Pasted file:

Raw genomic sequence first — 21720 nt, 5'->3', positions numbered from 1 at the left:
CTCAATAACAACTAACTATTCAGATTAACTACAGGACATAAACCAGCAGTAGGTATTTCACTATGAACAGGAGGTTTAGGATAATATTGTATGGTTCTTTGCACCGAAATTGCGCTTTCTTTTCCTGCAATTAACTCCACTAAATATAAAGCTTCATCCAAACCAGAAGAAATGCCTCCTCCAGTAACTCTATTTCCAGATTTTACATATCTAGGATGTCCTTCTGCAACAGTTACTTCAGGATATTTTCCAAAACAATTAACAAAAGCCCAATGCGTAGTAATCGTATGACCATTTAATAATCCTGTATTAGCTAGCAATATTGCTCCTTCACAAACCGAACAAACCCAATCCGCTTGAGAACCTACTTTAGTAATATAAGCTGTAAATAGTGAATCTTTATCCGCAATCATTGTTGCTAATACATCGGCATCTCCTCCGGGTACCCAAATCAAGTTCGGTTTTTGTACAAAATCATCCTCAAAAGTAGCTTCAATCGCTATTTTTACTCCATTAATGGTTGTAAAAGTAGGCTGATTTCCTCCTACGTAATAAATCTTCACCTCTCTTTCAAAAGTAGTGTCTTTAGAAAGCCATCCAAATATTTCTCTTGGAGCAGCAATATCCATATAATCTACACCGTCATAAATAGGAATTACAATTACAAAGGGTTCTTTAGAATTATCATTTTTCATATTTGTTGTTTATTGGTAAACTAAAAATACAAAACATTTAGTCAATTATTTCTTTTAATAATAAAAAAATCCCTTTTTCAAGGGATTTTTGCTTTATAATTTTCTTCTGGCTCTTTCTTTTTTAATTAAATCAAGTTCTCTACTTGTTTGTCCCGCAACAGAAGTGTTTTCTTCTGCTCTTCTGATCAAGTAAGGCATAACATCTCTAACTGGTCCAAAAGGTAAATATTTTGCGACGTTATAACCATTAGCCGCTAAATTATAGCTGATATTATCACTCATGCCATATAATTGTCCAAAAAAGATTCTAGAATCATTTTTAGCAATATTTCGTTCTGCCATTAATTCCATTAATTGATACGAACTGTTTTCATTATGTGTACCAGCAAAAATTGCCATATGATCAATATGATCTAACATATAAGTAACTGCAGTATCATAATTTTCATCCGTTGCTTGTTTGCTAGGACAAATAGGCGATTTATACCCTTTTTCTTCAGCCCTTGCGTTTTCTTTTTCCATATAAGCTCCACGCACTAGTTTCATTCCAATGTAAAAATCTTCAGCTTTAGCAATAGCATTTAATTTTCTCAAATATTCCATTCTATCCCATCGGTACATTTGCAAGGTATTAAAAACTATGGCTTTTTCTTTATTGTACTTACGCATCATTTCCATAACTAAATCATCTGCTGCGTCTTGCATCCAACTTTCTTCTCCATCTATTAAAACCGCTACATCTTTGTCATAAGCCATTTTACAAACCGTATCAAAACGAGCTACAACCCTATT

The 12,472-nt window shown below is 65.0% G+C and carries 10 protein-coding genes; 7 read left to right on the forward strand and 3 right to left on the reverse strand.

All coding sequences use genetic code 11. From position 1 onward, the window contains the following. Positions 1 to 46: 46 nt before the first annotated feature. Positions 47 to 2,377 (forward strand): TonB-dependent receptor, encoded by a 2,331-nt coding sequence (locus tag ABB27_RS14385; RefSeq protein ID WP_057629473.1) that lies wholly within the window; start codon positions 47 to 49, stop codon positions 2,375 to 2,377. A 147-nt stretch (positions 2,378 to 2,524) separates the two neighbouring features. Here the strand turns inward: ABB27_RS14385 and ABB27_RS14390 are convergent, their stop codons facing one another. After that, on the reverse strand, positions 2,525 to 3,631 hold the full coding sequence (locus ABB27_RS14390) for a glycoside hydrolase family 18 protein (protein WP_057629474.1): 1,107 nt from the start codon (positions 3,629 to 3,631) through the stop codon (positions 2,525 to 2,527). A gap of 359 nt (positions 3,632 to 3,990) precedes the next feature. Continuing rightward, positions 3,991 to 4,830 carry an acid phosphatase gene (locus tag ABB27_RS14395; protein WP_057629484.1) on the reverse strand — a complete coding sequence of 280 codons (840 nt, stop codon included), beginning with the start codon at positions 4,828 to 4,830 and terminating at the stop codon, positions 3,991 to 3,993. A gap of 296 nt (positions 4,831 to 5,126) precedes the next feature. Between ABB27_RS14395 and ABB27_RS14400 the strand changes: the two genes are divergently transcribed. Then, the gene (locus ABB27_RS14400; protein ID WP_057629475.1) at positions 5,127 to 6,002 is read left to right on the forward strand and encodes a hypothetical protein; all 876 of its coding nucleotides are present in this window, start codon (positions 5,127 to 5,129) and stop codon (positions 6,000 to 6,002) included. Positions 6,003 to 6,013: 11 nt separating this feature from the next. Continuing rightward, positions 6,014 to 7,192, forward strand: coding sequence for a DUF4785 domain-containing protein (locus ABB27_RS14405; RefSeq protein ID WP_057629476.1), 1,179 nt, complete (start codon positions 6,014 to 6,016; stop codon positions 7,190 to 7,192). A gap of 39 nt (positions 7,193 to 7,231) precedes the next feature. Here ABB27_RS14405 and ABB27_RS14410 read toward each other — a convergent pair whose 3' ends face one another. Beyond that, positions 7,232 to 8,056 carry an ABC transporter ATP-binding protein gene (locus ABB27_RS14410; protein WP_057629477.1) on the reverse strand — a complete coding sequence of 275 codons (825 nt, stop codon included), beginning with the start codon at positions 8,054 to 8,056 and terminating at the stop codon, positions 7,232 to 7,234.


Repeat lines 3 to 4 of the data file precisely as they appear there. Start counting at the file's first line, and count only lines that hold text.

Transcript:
The 12,472-nt window shown below is 65.0% G+C and carries 10 protein-coding genes; 7 read left to right on the forward strand and 3 right to left on the reverse strand.

All coding sequences use genetic code 11. From position 1 onward, the window contains the following. Positions 1 to 46: 46 nt before the first annotated feature. Positions 47 to 2,377 (forward strand): TonB-dependent receptor, encoded by a 2,331-nt coding sequence (locus tag ABB27_RS14385; RefSeq protein ID WP_057629473.1) that lies wholly within the window; start codon positions 47 to 49, stop codon positions 2,375 to 2,377. A 147-nt stretch (positions 2,378 to 2,524) separates the two neighbouring features. Here the strand turns inward: ABB27_RS14385 and ABB27_RS14390 are convergent, their stop codons facing one another. After that, on the reverse strand, positions 2,525 to 3,631 hold the full coding sequence (locus ABB27_RS14390) for a glycoside hydrolase family 18 protein (protein WP_057629474.1): 1,107 nt from the start codon (positions 3,629 to 3,631) through the stop codon (positions 2,525 to 2,527). A gap of 359 nt (positions 3,632 to 3,990) precedes the next feature. Continuing rightward, positions 3,991 to 4,830 carry an acid phosphatase gene (locus tag ABB27_RS14395; protein WP_057629484.1) on the reverse strand — a complete coding sequence of 280 codons (840 nt, stop codon included), beginning with the start codon at positions 4,828 to 4,830 and terminating at the stop codon, positions 3,991 to 3,993. A gap of 296 nt (positions 4,831 to 5,126) precedes the next feature. Between ABB27_RS14395 and ABB27_RS14400 the strand changes: the two genes are divergently transcribed. Then, the gene (locus ABB27_RS14400; protein ID WP_057629475.1) at positions 5,127 to 6,002 is read left to right on the forward strand and encodes a hypothetical protein; all 876 of its coding nucleotides are present in this window, start codon (positions 5,127 to 5,129) and stop codon (positions 6,000 to 6,002) included. Positions 6,003 to 6,013: 11 nt separating this feature from the next. Continuing rightward, positions 6,014 to 7,192, forward strand: coding sequence for a DUF4785 domain-containing protein (locus ABB27_RS14405; RefSeq protein ID WP_057629476.1), 1,179 nt, complete (start codon positions 6,014 to 6,016; stop codon positions 7,190 to 7,192). A gap of 39 nt (positions 7,193 to 7,231) precedes the next feature. Here ABB27_RS14405 and ABB27_RS14410 read toward each other — a convergent pair whose 3' ends face one another. Beyond that, positions 7,232 to 8,056 carry an ABC transporter ATP-binding protein gene (locus ABB27_RS14410; protein WP_057629477.1) on the reverse strand — a complete coding sequence of 275 codons (825 nt, stop codon included), beginning with the start codon at positions 8,054 to 8,056 and terminating at the stop codon, positions 7,232 to 7,234.